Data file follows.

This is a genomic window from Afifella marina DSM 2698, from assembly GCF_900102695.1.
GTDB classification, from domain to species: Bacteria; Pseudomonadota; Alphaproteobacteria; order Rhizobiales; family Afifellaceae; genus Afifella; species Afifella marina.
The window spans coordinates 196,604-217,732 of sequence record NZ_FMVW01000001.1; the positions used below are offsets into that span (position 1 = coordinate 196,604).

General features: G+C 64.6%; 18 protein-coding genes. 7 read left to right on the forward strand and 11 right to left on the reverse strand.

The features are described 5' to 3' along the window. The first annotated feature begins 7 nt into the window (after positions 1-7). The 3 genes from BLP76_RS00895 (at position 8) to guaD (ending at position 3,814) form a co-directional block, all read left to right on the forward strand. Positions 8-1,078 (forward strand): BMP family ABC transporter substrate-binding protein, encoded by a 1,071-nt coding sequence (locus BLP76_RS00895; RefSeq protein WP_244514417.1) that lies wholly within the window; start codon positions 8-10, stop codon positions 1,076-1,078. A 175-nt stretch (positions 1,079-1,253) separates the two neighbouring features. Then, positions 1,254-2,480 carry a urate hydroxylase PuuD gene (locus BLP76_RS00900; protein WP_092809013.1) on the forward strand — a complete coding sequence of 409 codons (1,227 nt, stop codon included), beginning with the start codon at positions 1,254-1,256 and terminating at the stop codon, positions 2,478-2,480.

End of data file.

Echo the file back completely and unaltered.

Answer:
This is a genomic window from Afifella marina DSM 2698, from assembly GCF_900102695.1.
GTDB classification, from domain to species: Bacteria; Pseudomonadota; Alphaproteobacteria; order Rhizobiales; family Afifellaceae; genus Afifella; species Afifella marina.
The window spans coordinates 196,604-217,732 of sequence record NZ_FMVW01000001.1; the positions used below are offsets into that span (position 1 = coordinate 196,604).

General features: G+C 64.6%; 18 protein-coding genes. 7 read left to right on the forward strand and 11 right to left on the reverse strand.

The features are described 5' to 3' along the window. The first annotated feature begins 7 nt into the window (after positions 1-7). The 3 genes from BLP76_RS00895 (at position 8) to guaD (ending at position 3,814) form a co-directional block, all read left to right on the forward strand. Positions 8-1,078 (forward strand): BMP family ABC transporter substrate-binding protein, encoded by a 1,071-nt coding sequence (locus BLP76_RS00895; RefSeq protein WP_244514417.1) that lies wholly within the window; start codon positions 8-10, stop codon positions 1,076-1,078. A 175-nt stretch (positions 1,079-1,253) separates the two neighbouring features. Then, positions 1,254-2,480 carry a urate hydroxylase PuuD gene (locus BLP76_RS00900; protein WP_092809013.1) on the forward strand — a complete coding sequence of 409 codons (1,227 nt, stop codon included), beginning with the start codon at positions 1,254-1,256 and terminating at the stop codon, positions 2,478-2,480.